Are you considering getting involved in mentoring, either as a mentor or mentee?
When it comes down to it, mentoring is all about marketing. If you are a person who is seeking a mentor, chances are you are looking for help developing and building your personal brand and marketing yourself. If you are a seasoned professional looking to mentor others, you are also marketing your expertise to draw in potential mentees who are a good match to benefit from your skill set.
During my professional career, I’ve been lucky enough to be both a mentee and a mentor. I’ve been able to leverage the knowledge of other business leaders to build my brand and reputation. I’ve also had the honor to mentor more than 5,000 professionals, helping them identify their unique skill sets and promote their expertise. Based on these experiences, I have a lot of insight about what makes for a successful mentor/mentee connection.
Here are my top tips for both mentors and mentees on how get the most out of a mentoring relationship:
Don’t let fear get in the way
For many ambitious executives and entrepreneurs, their biggest fear is admitting they don’t know something. This feeling of being exposed as inexperienced or unqualified can prevent them from seeking out a mentor.
Potential mentors should also not let a fear of “imposter syndrome” stop them from making themselves available to potential mentees. Be transparent about what your areas of expertise are, and be clear about the kind of help you can offer.
Don’t let fear sabotage progress!
Successful people know that the smartest and easiest way to grow professionally is connecting with an experienced person who will help you learn the things you need to know to grow and move forward. Every mentoring relationship is unique and clear communication about expectations and goals from both participants will guarantee a good match and a satisfying outcome.
Do your due diligence
For mentees, it’s very important to pinpoint what specifically you are seeking in terms of support. You may be looking to advance or depart your current industry, start your own business, or want to build your personal skills. Once you’ve established some precise goals for yourself, you will need to do your due diligence to find the right mentor to help you achieve your goals. Make a list of possible mentors and research each person’s background. Single out those who have the expertise you are seeking. Once your list is narrowed, reach out with a polite but direct request for help and advice.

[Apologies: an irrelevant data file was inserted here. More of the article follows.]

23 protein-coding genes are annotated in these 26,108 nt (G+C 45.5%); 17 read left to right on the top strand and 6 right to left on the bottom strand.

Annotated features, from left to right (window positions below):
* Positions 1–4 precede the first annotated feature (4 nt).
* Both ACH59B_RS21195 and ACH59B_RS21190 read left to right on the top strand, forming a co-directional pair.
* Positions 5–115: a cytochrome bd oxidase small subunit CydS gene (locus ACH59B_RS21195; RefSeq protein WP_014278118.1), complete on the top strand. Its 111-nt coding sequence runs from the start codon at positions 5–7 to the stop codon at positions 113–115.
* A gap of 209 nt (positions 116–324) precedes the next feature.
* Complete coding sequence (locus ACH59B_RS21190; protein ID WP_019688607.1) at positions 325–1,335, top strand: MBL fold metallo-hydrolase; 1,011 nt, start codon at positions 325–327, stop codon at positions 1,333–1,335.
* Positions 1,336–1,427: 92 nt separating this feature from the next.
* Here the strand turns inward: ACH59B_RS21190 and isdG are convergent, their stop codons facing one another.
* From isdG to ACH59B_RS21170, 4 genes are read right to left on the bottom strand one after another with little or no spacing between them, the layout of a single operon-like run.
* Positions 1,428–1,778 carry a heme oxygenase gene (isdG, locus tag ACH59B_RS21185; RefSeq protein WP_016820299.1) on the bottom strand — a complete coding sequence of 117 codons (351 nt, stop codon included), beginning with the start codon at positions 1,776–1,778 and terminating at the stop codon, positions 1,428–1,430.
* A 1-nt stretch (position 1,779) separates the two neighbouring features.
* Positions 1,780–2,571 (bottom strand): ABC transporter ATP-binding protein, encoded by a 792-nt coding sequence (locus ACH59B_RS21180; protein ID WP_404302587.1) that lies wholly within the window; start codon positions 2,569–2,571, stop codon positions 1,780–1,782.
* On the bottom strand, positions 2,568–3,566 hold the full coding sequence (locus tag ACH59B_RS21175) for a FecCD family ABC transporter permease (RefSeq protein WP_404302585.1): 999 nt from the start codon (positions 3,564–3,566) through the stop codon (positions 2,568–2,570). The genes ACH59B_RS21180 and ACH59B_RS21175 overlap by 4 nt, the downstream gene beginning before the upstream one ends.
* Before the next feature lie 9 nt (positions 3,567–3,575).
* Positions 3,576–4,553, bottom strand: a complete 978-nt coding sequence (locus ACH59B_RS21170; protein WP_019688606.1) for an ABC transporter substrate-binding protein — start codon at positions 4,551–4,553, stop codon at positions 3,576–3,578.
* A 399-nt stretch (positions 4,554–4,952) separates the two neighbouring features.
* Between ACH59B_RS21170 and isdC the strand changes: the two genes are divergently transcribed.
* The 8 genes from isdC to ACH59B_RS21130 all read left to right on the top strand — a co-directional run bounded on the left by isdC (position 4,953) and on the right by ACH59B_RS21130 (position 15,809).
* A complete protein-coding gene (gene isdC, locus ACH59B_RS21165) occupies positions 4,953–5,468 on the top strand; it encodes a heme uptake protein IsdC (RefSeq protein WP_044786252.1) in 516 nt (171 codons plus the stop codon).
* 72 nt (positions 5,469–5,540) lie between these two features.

On the mentor’s side, your “due diligence” is to make sure you have the expertise to help a mentee reach their goal. Mentor/mentee relationships are all unique, and not every mentor is a good fit for every mentee. If you think you aren’t the right person for the job, be direct if you are going to turn down a request. It will save valuable time, both for you and for the individual making the request.
Set the ground rules
The most important step a mentor can take when establishing a mentoring relationship is to set firm, detailed ground rules and communicate them clearly to the mentee from the start. For example, determine when you will meet, for how long, and where the meetings will take place – on the phone or in person. Establish which topics will be covered. Detail any follow up that will be needed and plan when/if you will meet again. Emphasize the value of your time (and theirs) and outline your expectations in regards to being on time, not completing agreed-upon tasks, or (heaven forbid) not showing up for planned meetings. Let the mentee know how you plan to hold them accountable. It seems harsh at first, but establishing these rules keeps everyone on the same page.
Once the ground rules are set, the most important thing a mentee can do is to come to the first meeting prepared. You should have two or three well-defined questions that you want to explore with your mentor. Make sure what you are asking is within your mentor’s skill set and be specific about what your goals are.
A well-constructed mentoring relationship should be a great experience for both participants
It’s a great feeling to see a mentee put what you’ve taught them into practice and extremely satisfying to connect with a mentor who can provide you with insights and advice to help you and meet your professional goals.
A good mentoring relationship can be very rewarding for both mentor and mentee. By setting clear ground rules, establishing specific goals, outlining accountability, and investing in preparation, you can guarantee that both mentor and mentee get the most of the time invested.
Jodi-Tatiana Charles is the founder and “Brandographer™” of LCG Brands (@LCGBrands), a unique brand and marketing consulting firm dedicated to educating entrepreneurs, small/medium businesses (SMB/SMEs), and international professionals on the importance of growing their personal and corporate brands.